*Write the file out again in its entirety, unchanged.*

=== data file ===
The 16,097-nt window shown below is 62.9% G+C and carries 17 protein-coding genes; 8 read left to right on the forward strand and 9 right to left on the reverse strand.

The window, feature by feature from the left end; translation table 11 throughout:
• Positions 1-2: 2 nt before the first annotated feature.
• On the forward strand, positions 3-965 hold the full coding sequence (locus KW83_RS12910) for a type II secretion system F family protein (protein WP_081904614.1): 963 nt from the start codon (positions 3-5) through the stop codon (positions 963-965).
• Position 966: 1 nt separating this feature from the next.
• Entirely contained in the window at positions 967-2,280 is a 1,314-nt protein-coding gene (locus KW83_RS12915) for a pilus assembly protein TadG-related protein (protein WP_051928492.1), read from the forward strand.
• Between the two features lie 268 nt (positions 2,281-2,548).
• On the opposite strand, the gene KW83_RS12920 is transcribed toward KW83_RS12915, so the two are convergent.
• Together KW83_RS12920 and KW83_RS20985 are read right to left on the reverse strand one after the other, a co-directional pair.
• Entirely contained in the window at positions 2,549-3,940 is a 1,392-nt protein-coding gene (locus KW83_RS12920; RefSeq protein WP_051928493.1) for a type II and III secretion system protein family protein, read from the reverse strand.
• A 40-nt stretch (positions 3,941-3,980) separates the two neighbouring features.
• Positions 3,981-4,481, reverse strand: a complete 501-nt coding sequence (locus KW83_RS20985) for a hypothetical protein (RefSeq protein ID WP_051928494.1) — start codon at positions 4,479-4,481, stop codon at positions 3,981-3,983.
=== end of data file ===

The 16,097-nt window shown below is 62.9% G+C and carries 17 protein-coding genes; 8 read left to right on the forward strand and 9 right to left on the reverse strand.

The window, feature by feature from the left end; translation table 11 throughout:
• Positions 1-2: 2 nt before the first annotated feature.
• On the forward strand, positions 3-965 hold the full coding sequence (locus KW83_RS12910) for a type II secretion system F family protein (protein WP_081904614.1): 963 nt from the start codon (positions 3-5) through the stop codon (positions 963-965).
• Position 966: 1 nt separating this feature from the next.
• Entirely contained in the window at positions 967-2,280 is a 1,314-nt protein-coding gene (locus KW83_RS12915) for a pilus assembly protein TadG-related protein (protein WP_051928492.1), read from the forward strand.
• Between the two features lie 268 nt (positions 2,281-2,548).
• On the opposite strand, the gene KW83_RS12920 is transcribed toward KW83_RS12915, so the two are convergent.
• Together KW83_RS12920 and KW83_RS20985 are read right to left on the reverse strand one after the other, a co-directional pair.
• Entirely contained in the window at positions 2,549-3,940 is a 1,392-nt protein-coding gene (locus KW83_RS12920; RefSeq protein WP_051928493.1) for a type II and III secretion system protein family protein, read from the reverse strand.
• A 40-nt stretch (positions 3,941-3,980) separates the two neighbouring features.
• Positions 3,981-4,481, reverse strand: a complete 501-nt coding sequence (locus KW83_RS20985) for a hypothetical protein (RefSeq protein ID WP_051928494.1) — start codon at positions 4,479-4,481, stop codon at positions 3,981-3,983.